By Buster Nicholson, Public Sector Outreach at American Public University
Thomas Edison said, “Genius is 1% inspiration and 99% perspiration.” Edison, who was known to get very little sleep (taking 15 minute catnaps here and there), lived to create. His creative streak would have been nothing without his unstoppable desire to problem-solve through his dedication to hard work and vigorous time-management acumen.
Many bright individuals have great ideas that go nowhere. Careful selection and development of winning ideas requires an investment of your time.
Don’t Hastily Jump to a Solution
Municipal leaders tend to be easily overwhelmed by the tugging of councils, boards, the public, and staff. It’s not uncommon for a manager to walk away from a meeting with a long list of tasks that include answering questions, assigning responsibilities, or scheduling more meetings.
As a manager, time is your greatest asset. If you spend it wisely, like Edison, you will be successful. Since the shortest path between two points is a straight line, it can be tempting to “solve” a problem as soon as it is presented. By doing this, you risk creating another problem by ignoring one of your most valuable time management tools: reflection.
Count the Cost
Time lost can never be retrieved. In the face of this stark reality, a manager must treat time as valuable as gold (especially in today’s market!). The way you view time will determine whether your tenure is commonplace or extraordinary. As a manager, being steadily presented with the latest issue du jour, day in and day out, it is imperative for him/her to “buy up the opportunities,” because time is an opportunity. A perceptive manager will thoughtfully purchase their time by quietly reflecting on numerable tasks and prioritizing them by which ones are worthy or productive.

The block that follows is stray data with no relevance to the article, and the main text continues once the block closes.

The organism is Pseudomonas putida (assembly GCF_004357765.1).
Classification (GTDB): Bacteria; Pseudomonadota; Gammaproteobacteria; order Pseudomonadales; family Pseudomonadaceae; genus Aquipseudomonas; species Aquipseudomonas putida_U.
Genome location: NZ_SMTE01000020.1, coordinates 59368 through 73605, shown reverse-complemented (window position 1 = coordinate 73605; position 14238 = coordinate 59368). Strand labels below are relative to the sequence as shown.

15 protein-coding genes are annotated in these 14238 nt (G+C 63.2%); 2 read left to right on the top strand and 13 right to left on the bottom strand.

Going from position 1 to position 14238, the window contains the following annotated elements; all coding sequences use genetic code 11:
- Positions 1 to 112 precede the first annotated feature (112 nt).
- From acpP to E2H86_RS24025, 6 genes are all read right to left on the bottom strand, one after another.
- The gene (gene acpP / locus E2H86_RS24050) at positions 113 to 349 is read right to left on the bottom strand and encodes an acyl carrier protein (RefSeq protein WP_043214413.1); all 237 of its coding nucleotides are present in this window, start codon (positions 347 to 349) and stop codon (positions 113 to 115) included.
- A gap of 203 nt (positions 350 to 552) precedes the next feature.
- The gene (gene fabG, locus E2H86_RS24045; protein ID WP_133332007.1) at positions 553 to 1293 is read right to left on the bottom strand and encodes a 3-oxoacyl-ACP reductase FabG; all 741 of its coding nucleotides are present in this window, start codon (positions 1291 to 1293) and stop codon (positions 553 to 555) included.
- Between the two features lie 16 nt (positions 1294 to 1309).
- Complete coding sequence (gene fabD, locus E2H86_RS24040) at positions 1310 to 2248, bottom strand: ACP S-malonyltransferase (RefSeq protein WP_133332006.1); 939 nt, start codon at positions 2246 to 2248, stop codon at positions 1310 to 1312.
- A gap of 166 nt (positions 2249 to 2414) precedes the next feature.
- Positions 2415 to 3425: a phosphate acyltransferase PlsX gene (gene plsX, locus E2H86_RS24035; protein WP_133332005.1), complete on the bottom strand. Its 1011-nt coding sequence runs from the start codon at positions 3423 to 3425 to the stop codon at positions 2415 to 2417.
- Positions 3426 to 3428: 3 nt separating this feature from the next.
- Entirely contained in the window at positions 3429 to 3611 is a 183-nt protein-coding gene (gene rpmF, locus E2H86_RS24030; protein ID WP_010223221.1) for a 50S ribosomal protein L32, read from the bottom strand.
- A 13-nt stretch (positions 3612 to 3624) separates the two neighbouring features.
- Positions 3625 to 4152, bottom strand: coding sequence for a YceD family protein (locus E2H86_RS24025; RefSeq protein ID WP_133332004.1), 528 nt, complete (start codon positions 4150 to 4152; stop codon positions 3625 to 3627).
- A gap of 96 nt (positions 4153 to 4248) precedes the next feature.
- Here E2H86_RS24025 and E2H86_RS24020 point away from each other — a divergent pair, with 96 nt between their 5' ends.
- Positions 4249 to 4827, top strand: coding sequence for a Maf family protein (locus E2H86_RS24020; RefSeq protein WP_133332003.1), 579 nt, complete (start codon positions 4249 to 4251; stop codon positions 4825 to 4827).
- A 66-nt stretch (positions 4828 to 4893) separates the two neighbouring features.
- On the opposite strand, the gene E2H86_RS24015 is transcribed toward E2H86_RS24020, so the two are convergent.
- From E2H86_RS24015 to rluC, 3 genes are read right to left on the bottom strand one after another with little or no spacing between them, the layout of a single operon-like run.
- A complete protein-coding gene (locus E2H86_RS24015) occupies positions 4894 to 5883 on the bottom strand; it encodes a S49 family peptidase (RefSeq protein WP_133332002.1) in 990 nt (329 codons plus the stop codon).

Center Yourself on Principles
In my tenure as a small-town administrator, I was consistently given a myriad of tasks during council meetings. I jotted them down during the meeting (writing furiously) until my hand would ache. I would come in the next morning to decide which tasks were essential obligations. My guiding principle for this exercise was to put myself in the council member’s shoes and see the issue as he/she would.
In my youth, I was the ultimate decider of what was important, which guided how I spent my time. That attitude is erroneous, and it will cost you professionally. What seems to matter to you at any given time is not as important as how others view your character. You must carefully decide what tasks are vital by conscientiously determining what is important to the stakeholders around you and finding a way to deliver a solution in a timely manner.
By viewing time as a resource, you can clearly see where you should be spending it resulting in an organized plan for you and the people you serve. Focus on being a principled individual who makes wise choices, especially when no one is watching. Be disciplined and refuse to react to unexpected interruptions with a canned solution. Be willing to say, “Is it okay if I look into it and get you an answer by the end of the week?”
Make better use of your time, and this will in turn emanate outward and cause the locale where you serve to reap the benefits of abundantly positive progress.
About the Author: Buster Nicholson is a senior manager of Public Sector Outreach at American Public University. He has a Master’s degree in Public Administration and has worked as a public school teacher, an analyst for the United States Secret Service, a town administrator, and a director of public works. At APU, he works with directors, senior managers, and staff from state and local government entities to facilitate leadership growth through education and professional development. You can reach him at ANicholson@apus.edu.
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